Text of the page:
monique polak

Monique Polak's Books

Adventures in Writing a Board Book

Ever heard of a board book?

They're made of hard cardboard (hence the name board book) and they're aimed at children aged 0-3. Basically, they're for parents to read to their infants and toddlers -- and for babies to CHEW ON!!

If you're a regular reader of this blog, you will know that I write mostly for pre-teens and teens. So, imagine my surprise when, in May, an editor at my publisher Orca Books contacted me to ask if I was willing to write a board book. One hundred words on a topic that I can't disclose because it's still top-secret. Of course, I said YES.

You probably think one hundred words on some undisclosed topic is a snap, right?

But I knew it would be tough. That's because I have friends who write board books.

I started in May. As I often do, I worked on the floor in my little home office. I spread out notes all around me, and I started writing. I have to admit that when an unfortunate tele-marketer happened to phone, I SHOUTED AT HIM.

But I kept writing for two days straight. I thought my first draft was pretty excellent. Then I sent it to my friend and fellow author Rina Singh.

Rina, whose first book was a collection of poetry, made some great comments. When you only have one hundred words every word counts.

I worked some more and sent the manuscript off to Orca.

How hard can it be to write one hundred words?

Crazy hard. As in the hardest thing I have ever done. Harder than writing a 30,000 word manuscript!

I wrote -- are you ready? -- NINE drafts of the project.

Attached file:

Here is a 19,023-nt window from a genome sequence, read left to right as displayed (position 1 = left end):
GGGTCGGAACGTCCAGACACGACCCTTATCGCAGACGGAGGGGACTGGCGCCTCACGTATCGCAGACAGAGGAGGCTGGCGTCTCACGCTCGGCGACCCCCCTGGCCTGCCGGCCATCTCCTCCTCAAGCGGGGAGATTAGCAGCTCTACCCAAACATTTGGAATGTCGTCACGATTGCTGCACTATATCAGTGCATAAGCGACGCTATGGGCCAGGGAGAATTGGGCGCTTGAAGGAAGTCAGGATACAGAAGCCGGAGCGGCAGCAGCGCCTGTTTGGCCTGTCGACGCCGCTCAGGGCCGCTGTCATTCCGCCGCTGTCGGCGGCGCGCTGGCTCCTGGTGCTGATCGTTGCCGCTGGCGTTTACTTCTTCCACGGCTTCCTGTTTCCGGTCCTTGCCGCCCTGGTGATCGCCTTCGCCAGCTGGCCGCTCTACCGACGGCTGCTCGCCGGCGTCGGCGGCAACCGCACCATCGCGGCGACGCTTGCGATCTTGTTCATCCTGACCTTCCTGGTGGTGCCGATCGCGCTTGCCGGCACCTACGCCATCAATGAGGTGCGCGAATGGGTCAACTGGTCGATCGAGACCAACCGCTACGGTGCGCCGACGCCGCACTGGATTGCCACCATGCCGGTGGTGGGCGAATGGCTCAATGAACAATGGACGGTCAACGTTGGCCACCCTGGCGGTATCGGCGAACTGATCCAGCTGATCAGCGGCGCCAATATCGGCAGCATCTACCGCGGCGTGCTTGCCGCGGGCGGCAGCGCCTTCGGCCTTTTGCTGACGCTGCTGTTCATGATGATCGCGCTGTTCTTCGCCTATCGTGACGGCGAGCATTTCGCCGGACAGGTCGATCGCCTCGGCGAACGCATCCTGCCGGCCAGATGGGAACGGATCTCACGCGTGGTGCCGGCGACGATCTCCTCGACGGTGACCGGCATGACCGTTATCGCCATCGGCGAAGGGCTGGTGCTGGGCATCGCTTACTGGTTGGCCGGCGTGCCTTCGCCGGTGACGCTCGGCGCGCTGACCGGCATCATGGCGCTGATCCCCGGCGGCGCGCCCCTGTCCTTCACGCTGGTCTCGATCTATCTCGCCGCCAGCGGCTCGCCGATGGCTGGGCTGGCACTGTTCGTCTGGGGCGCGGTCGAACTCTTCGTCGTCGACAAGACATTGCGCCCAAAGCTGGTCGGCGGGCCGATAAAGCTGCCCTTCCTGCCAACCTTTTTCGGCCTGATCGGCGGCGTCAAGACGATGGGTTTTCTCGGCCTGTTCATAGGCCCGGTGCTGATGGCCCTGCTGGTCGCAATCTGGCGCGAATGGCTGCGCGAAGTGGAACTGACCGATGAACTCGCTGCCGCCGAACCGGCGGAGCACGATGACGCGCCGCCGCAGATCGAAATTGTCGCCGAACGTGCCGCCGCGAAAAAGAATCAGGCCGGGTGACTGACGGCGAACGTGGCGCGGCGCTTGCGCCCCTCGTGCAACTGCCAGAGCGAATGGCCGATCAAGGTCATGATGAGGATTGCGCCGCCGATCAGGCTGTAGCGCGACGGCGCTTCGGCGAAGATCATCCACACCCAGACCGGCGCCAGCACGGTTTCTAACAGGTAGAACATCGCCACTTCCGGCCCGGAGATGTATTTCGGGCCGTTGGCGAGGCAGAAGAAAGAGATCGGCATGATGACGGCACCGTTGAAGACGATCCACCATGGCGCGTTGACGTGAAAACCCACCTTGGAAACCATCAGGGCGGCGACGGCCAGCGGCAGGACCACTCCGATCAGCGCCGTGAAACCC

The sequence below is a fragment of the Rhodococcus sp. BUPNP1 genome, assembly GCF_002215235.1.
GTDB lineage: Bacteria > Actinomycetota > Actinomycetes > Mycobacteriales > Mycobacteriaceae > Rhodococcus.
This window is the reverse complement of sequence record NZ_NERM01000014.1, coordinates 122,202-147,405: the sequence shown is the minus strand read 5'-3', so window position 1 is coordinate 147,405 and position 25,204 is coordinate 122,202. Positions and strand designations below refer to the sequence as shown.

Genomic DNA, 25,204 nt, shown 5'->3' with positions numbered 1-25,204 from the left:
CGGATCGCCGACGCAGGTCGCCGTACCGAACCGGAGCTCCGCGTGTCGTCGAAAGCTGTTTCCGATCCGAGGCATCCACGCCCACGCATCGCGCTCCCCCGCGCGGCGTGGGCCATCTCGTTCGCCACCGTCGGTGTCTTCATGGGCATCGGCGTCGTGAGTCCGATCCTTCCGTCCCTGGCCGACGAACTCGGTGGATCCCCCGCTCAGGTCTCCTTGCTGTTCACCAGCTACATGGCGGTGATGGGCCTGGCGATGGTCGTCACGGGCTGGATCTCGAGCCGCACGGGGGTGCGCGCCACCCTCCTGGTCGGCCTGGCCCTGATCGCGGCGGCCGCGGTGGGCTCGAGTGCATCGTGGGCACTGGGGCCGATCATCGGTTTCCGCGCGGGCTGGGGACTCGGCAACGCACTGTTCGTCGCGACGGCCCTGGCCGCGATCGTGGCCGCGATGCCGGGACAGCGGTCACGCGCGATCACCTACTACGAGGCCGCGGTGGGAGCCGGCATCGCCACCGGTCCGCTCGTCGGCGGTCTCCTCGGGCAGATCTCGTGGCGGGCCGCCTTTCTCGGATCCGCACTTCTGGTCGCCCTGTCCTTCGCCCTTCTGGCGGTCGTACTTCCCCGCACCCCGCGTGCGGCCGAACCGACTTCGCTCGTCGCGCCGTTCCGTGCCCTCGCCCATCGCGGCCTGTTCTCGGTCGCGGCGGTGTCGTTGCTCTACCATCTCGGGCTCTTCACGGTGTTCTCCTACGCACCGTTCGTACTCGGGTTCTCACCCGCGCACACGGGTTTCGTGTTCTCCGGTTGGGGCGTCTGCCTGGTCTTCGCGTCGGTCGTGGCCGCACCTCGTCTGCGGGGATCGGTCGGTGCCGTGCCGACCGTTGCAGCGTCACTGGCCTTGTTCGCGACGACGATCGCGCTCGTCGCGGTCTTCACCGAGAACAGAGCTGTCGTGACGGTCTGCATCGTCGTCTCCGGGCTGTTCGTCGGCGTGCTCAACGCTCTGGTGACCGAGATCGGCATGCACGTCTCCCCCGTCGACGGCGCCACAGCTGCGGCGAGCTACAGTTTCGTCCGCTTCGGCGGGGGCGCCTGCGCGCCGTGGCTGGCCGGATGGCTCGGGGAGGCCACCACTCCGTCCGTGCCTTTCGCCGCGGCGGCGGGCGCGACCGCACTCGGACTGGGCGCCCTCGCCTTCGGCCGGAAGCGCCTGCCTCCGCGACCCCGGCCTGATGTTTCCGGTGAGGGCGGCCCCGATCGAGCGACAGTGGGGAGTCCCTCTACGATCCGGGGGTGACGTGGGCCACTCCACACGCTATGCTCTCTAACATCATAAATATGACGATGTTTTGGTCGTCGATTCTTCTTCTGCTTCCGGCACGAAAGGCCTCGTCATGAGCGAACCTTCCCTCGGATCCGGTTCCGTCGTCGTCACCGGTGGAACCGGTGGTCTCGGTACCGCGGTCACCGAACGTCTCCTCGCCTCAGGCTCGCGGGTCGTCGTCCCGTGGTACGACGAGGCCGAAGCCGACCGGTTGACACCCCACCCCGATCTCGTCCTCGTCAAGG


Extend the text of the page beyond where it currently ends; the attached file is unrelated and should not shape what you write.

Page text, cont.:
Still, my friends at Orca didn't think I had it quite right. I suggested that maybe they should FIRE ME!! But they said, "No, we believe you are the person for this project. We believe that you will get it right."

And so, on a recent trans-Atlantic flight, sitting next to my daughter Alicia, I re-wrote the story for the TENTH time. Special thanks to Alicia, for her input and suggestions -- and for putting up with me while I read the story over and over and over again. Even our seat mate, a man with mutton chop sideburns (he's another story altogether!!) was forced to hear my WIP (that stands for work-in-progress).

And guess what? That tenth draft of my first board book?

It worked. You'll be able to read it to a baby in spring 2018.

The moral of today's blog entry: you can do it even if it's hard. Even if it feels IMPOSSIBLE. All you need to do is fly to Europe -- and never ever EVER give up.

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Book Launch at St. Monica School!!

It's been an exciting morning here in NDG. I am just home from a book launch at St. Monica School, which happens to be conveniently located around the corner from my house!

We were celebrating the launch of this year's edition of Quebec Roots -- it's a Blue Metropolis Literary Foundation project in which students from across the province work with a team of authors and photographers to contribute a chapter to the book.